Film: Riding into the sunrise

Kurosawa created the popular image of what a Japanese film should look like, yet his best-known works were nipponifications of the Hollywood Western.
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The Independent Culture
AKIRA KUROSAWA, who died last Sunday, was, at least insofar as his reputation in the West is concerned, the most eminent of all Japanese filmmakers. He was arguably, indeed, the most famous of all Japanese artists.

His two most renowned titles, Rashomon and The Seven Samurai, form part of the world's collective heritage of filmic masterpieces and his demise was covered by Britain's newspapers not only on their obituary pages, as one would expect, but, exceptionally for a non-English-language filmmaker, as an item of genuine news, an event of import and interest to more than just the closeted little community of film students. (As ever, though, the British press was outclassed by the cinephilic French. Last Monday's edition of the Parisian daily Liberation devoted no fewer than five pages to his career, garnished with tributes, no less gushing for being brief, from such admirers as Spielberg and even Jacques Chirac. As for Tony Blair, ah well, if it had been one of the Spice Girls...)

Yet if you asked one of those film students, whether a scholar, a historian or just a fanatical buff, to name the finest Japanese director, the answer would be unlikely to be Kurosawa. At least two other candidates would take precedence: Kenji Mizoguchi and Yasujiro Ozu. For many cinephiles, Kurosawa's work fatally lacks latency. It harbours no shadow-zones of mystery requiring the intervention of some expert interpreter (the movies that buffs love best are those that have to be deciphered) and, perhaps above all, it belongs too much to the public domain. Put bluntly, he has come to be regarded in informed circles as something of a cliche, a director whose worldwide fame and prestige, however merited, have had the irksome consequence of obscuring the immensely rich and multifarious archipelago that is Japanese cinema.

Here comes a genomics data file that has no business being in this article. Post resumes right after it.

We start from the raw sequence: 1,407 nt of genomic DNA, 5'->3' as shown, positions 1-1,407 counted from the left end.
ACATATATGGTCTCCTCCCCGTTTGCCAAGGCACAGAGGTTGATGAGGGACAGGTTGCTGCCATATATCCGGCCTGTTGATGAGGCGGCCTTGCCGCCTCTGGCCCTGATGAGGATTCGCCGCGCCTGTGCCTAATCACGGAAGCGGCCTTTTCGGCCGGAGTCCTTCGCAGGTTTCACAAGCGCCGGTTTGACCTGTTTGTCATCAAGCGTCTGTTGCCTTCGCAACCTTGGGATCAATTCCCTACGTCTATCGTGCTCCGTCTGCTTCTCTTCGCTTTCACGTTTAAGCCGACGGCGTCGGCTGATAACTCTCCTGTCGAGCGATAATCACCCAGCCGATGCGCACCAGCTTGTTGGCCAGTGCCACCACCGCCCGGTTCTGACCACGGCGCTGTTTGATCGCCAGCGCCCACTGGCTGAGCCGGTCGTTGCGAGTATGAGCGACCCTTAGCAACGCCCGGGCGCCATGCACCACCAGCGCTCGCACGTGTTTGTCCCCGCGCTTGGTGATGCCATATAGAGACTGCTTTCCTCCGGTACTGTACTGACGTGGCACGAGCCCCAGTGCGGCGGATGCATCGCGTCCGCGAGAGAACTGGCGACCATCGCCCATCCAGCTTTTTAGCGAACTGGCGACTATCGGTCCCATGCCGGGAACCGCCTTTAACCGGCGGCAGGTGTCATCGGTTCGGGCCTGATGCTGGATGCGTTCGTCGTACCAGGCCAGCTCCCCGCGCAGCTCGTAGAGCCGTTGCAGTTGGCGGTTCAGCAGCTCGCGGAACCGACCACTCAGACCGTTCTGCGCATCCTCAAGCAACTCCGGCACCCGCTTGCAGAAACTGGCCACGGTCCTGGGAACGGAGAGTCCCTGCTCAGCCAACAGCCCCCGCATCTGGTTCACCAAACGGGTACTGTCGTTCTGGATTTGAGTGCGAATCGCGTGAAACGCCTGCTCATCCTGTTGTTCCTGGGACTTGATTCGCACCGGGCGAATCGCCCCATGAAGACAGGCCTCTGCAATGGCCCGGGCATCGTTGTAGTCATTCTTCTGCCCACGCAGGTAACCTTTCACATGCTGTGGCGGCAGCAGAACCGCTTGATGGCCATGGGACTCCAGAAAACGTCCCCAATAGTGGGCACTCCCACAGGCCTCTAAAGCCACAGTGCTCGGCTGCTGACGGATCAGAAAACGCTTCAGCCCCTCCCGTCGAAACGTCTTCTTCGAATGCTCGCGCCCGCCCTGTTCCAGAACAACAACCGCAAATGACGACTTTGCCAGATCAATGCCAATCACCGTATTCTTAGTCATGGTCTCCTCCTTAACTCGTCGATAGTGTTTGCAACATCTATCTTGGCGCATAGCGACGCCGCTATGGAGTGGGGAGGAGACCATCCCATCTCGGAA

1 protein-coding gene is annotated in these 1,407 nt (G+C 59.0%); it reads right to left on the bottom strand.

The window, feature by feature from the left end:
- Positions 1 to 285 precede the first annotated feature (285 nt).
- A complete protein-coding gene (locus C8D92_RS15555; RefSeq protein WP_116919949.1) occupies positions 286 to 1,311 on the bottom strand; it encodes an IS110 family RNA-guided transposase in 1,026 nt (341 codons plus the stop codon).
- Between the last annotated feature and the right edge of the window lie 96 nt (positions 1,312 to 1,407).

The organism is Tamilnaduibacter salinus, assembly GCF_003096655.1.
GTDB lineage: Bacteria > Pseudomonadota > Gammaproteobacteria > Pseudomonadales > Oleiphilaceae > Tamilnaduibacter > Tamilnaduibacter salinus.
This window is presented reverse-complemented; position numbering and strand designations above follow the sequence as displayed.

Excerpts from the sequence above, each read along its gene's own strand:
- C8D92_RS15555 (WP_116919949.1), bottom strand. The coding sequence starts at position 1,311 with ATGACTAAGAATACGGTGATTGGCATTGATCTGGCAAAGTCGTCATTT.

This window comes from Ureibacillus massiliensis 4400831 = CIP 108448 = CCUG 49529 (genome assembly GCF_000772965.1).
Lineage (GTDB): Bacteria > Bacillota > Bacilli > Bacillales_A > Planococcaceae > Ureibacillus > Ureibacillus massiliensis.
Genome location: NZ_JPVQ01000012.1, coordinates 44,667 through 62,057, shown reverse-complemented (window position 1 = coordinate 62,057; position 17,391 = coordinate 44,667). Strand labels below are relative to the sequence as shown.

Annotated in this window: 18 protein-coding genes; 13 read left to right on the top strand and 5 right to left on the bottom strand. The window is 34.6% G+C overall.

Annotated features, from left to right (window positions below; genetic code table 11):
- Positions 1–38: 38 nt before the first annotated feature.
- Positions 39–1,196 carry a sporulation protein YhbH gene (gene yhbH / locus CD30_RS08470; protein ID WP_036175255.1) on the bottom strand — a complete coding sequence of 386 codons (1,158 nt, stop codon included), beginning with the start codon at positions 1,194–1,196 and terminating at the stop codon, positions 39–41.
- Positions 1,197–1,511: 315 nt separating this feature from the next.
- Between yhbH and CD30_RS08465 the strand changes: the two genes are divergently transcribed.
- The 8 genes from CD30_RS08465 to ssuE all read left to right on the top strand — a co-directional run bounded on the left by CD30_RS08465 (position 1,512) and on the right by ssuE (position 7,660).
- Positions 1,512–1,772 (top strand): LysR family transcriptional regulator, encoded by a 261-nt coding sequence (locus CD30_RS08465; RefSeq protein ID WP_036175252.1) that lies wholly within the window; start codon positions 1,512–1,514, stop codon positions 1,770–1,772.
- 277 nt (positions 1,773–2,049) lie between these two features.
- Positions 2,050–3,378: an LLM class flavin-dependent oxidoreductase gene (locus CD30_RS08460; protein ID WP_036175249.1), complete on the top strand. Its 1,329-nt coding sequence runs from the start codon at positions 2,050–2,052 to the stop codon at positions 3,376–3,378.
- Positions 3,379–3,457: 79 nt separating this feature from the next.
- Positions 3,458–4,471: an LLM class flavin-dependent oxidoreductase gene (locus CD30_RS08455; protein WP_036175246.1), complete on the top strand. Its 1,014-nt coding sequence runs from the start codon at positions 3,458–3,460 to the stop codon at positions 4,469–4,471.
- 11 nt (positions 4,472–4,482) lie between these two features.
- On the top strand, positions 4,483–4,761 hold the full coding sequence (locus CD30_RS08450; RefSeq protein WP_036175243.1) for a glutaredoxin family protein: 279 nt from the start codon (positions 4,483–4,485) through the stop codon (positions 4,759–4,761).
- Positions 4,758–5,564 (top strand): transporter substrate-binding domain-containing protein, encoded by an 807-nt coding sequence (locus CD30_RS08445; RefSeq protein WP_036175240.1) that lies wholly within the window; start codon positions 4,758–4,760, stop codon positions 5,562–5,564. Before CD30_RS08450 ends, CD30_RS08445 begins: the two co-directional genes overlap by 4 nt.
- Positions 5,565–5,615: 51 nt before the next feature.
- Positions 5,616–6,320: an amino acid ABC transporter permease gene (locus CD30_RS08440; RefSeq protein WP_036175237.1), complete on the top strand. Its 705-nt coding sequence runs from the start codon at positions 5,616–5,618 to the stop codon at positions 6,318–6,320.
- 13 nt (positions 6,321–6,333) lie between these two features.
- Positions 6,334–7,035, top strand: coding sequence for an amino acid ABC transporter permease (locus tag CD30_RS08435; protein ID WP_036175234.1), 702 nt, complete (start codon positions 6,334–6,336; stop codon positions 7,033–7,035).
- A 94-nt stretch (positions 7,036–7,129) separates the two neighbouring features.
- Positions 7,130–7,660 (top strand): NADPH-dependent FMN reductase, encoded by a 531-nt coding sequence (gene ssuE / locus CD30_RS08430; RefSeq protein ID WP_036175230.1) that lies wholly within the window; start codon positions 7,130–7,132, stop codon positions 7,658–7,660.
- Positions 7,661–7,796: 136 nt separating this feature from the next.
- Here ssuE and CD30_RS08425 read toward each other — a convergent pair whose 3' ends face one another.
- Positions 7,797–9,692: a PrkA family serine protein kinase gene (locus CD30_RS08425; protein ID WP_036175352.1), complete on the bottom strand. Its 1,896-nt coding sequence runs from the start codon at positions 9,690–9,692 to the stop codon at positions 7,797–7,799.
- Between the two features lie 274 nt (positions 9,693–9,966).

In the arts, and particularly in the cinema, there's nothing unusual about so radical a disseverance of general and specialised taste, but Kurosawa's case is unique. For what it comes down to is that ordinary filmgoers consider him (to the extent that they know his work at all) the most quintessentially "Japanese" of Japanese directors, whereas, for a majority of specialists, he would probably be considered one of the least. Even stranger is the fact that, in a sense, he was both at once.

Take those of his works with which spectators in the West are most familiar, the sequence of Samurai romances: The Seven Samurai, most memorably, but also The Hidden Fortress, Sanjuro, Yojimbo and the two sumptuous sagas of his last years, Kagemusha and Ran. Epic of sweep, picaresque of narrative, imbued with the ostentatiously grandiose values of feudal Japan - courage, self-sacrifice, a stoic submission in the face of death - and stuffed with characters (peasants, warriors, geishas), customs, costumes, exteriors and interiors which could hardly be more alien to contemporary Western experience, they are, in a word, exotic.

Paradoxically, though, it's precisely that exoticism which has made them accessible, more accessible than Mizoguchi's proto-feminist melodramas and Ozu's sublime, static comedy-dramas of domestic minutiae. Or, rather, not so paradoxically, for the exotic is just what we Westerners find most reassuring when confronted by artworks produced by another, bafflingly different society. Kurosawa's films, in short, conform uncannily to just about everyone's off-the-top-of-the-head notion of what a Japanese film should look like.